Many dog owners fear their pets could infect them with the virus and have abandoned them, leading to the increase and sparking fears of rabies More

Video New Brain Mapping Techniques Could Ease Chronic Pain

New methods for mapping pain in the brain not only validate sufferers of chronic pain but might someday also lead to better treatment More

This forum has been closed.
Comment Sorting
Comments
     
by: Dastemeh from: Iran
October 21, 2013 3:29 PM
just remember - America - Egyptian Copts are still ARABS!!!!

do not make the mistake that they are somehow Christians American style... NO... these are still Arabs... and you remember what Arab "Christians" did in Lebanon... Sabra and Shatilla... remember...????

by: Anonymous from: Chipinge zimbabwe
October 21, 2013 12:51 AM
The military started something they wil never b able to finish,the wil of the pple were the elections that voted Morsi his brotherhood into pwer his tenure should hv run its course til nxt election.come by the gun go by gun
In Response

by: ali baba from: new york
October 21, 2013 9:11 AM
morsi will rotten in jail as well all Muslim brotherhood

by: Charlie from: California
October 20, 2013 7:12 PM
I have commented many times in news stories against Al Sisi and the junta. But today three people were shot to death in a drive-by outside a Cairo church. The Brotherhood is between a rock and a very, very hard place but if they are harboring Christian killers then they will lose my support yesterday. Since I don't trust the junta, it is not impossible that the army isn't behind this but average Muslims in Egypt have attacked Christian often in the past , so... In any case the Brotherhood if it wants to keep what support in the West it has, needs to come out against this strongly and make a point of defending Christians. Nothing will play into Al Sisi's hands more than if they are able to blame the ousted government's supporters for this. It should not happen again.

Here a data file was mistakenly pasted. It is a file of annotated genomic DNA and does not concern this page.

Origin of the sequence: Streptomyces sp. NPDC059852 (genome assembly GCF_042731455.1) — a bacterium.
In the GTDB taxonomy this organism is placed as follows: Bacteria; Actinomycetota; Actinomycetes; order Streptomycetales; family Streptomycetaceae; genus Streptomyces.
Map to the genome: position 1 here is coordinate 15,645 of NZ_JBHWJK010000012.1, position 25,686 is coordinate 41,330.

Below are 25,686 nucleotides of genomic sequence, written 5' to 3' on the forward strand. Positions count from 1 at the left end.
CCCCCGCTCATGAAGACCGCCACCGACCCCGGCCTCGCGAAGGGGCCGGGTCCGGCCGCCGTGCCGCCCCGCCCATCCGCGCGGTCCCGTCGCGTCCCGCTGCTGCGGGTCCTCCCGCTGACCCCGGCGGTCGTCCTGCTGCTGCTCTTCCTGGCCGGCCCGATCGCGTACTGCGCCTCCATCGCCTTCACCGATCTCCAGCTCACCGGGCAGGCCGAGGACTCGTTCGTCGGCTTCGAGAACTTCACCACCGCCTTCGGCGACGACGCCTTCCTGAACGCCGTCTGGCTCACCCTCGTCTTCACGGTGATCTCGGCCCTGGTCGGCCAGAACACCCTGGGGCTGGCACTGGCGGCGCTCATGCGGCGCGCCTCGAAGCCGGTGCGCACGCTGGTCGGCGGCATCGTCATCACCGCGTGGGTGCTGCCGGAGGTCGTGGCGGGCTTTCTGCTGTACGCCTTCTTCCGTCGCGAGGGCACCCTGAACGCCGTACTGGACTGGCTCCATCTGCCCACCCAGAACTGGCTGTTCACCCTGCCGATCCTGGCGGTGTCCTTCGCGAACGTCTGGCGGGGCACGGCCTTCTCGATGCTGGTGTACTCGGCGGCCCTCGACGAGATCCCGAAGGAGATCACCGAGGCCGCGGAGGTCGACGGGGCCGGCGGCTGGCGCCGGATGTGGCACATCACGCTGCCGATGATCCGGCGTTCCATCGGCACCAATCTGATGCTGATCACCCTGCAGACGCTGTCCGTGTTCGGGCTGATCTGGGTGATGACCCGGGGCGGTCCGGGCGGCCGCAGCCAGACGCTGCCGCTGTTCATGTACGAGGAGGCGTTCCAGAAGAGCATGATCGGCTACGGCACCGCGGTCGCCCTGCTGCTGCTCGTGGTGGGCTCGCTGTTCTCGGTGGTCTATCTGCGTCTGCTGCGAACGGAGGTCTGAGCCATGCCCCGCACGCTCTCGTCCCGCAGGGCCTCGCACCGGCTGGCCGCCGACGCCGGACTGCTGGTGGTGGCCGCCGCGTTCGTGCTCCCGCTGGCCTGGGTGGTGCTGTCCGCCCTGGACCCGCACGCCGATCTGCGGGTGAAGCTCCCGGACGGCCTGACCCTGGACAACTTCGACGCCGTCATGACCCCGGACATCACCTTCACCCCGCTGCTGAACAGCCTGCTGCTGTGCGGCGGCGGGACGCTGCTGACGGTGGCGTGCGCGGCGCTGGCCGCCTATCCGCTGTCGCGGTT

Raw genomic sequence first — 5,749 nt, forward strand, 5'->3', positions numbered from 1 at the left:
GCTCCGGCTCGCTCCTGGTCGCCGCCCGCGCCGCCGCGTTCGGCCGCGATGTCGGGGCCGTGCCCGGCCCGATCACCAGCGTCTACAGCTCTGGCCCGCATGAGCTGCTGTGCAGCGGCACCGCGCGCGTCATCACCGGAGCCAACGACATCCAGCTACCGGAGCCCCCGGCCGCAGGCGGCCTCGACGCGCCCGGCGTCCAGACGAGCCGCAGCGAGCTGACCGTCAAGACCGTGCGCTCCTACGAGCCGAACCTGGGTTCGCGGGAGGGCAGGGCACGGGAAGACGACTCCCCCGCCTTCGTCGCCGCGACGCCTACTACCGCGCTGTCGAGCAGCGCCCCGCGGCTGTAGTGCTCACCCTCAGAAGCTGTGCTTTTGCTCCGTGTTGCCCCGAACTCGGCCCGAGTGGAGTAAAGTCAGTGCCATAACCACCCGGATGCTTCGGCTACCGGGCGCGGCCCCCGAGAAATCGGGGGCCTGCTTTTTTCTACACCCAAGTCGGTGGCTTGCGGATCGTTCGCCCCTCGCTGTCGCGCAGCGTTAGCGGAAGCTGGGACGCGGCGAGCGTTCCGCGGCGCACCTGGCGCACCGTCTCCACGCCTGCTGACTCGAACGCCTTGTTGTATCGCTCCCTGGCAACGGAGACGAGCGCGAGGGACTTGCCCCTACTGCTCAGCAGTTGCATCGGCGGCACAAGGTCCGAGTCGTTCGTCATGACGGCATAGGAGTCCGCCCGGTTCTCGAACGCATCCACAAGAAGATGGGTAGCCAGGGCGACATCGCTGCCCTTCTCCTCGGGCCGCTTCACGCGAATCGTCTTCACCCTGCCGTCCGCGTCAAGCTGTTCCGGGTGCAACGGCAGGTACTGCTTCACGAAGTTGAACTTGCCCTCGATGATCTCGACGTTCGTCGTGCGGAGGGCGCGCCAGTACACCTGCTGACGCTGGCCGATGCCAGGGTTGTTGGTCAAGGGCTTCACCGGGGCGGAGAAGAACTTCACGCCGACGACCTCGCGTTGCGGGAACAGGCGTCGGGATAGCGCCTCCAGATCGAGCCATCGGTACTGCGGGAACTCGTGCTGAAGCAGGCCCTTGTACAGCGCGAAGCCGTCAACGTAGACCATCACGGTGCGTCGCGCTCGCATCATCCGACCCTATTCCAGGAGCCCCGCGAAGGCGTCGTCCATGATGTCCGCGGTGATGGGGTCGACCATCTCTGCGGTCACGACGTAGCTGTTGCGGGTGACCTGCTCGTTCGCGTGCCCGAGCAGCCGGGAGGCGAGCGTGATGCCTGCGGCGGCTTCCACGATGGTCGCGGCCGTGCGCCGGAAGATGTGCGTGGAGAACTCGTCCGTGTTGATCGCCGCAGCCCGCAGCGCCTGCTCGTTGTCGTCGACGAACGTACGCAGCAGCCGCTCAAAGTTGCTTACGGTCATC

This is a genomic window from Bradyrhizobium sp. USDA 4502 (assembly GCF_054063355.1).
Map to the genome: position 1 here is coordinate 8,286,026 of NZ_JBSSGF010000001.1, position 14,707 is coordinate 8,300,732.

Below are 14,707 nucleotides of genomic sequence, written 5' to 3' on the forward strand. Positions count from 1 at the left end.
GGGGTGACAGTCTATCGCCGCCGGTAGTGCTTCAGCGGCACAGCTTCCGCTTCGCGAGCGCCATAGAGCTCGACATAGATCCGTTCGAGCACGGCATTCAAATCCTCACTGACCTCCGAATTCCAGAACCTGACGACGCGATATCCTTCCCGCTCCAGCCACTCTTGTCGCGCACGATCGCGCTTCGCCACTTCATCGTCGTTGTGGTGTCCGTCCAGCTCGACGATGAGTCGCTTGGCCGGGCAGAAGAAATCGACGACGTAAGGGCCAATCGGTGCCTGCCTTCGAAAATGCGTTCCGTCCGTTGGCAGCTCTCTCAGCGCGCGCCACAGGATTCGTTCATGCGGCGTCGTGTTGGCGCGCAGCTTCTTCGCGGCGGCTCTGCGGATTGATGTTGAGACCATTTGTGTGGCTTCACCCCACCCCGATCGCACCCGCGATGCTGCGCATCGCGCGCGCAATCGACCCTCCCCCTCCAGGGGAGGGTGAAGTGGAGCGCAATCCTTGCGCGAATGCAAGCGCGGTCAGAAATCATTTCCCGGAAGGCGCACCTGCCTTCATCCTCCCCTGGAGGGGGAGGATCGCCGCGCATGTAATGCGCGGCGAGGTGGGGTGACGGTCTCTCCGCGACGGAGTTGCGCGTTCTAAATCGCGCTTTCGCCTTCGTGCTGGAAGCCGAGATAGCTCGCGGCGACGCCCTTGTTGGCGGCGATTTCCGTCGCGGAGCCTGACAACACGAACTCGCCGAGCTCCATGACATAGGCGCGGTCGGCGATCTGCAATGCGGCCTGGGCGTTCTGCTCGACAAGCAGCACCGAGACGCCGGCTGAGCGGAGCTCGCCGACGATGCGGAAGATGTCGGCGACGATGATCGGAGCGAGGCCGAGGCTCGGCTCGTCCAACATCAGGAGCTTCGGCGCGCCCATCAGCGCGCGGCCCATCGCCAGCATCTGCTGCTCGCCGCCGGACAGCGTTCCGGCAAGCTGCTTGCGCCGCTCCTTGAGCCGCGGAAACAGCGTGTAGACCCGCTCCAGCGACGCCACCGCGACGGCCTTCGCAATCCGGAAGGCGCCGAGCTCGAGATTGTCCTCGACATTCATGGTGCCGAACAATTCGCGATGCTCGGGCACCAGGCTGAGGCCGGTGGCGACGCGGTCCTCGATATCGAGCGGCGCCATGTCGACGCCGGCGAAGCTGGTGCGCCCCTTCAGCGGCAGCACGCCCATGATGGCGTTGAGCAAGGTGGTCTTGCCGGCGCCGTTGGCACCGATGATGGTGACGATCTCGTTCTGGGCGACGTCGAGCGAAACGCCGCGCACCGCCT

In Response

by: Taimy from: Cairo
October 21, 2013 6:56 AM
Egyptian Junta is as evil and sinister as it can get. It could well be their conspiracy. But it could well be other extremists. Note that were NO anti-Christians acts at ANY level under Morsi. We should support democracy in Egypt, not any personality. The legitimate president happens to be Morsi, and this army junta is evil and shameless. You could see how they killed protesters. ust stay put supporting democracy and rule of law.
In Response

by: ali baba from: new york
October 20, 2013 8:42 PM
Muslim brotherhood are targeting churches and Christian for decades . their behavior which is marked by haltered to Christianity and western civilization is well established and continue

by: ali baba from: new york
October 20, 2013 5:30 PM
Muslim Brotherhood are desperate and they are looking for any means to destabilize Egypt. Their strategy is vicious and unconscious . They do not care that the country is a very economic crisis and these activities could hurt the economy and the poor Egyptian suffer, they are fanatic whom they are destroying the country . they did it in Syria . they did it in Sudan. .they did it in Afghanistan and Pakistan It is international terrorism that challenge the civilized world.

Featured Videos

Your JavaScript is turned off or you have an old version of Adobe's Flash Player. Get the latest Flash player.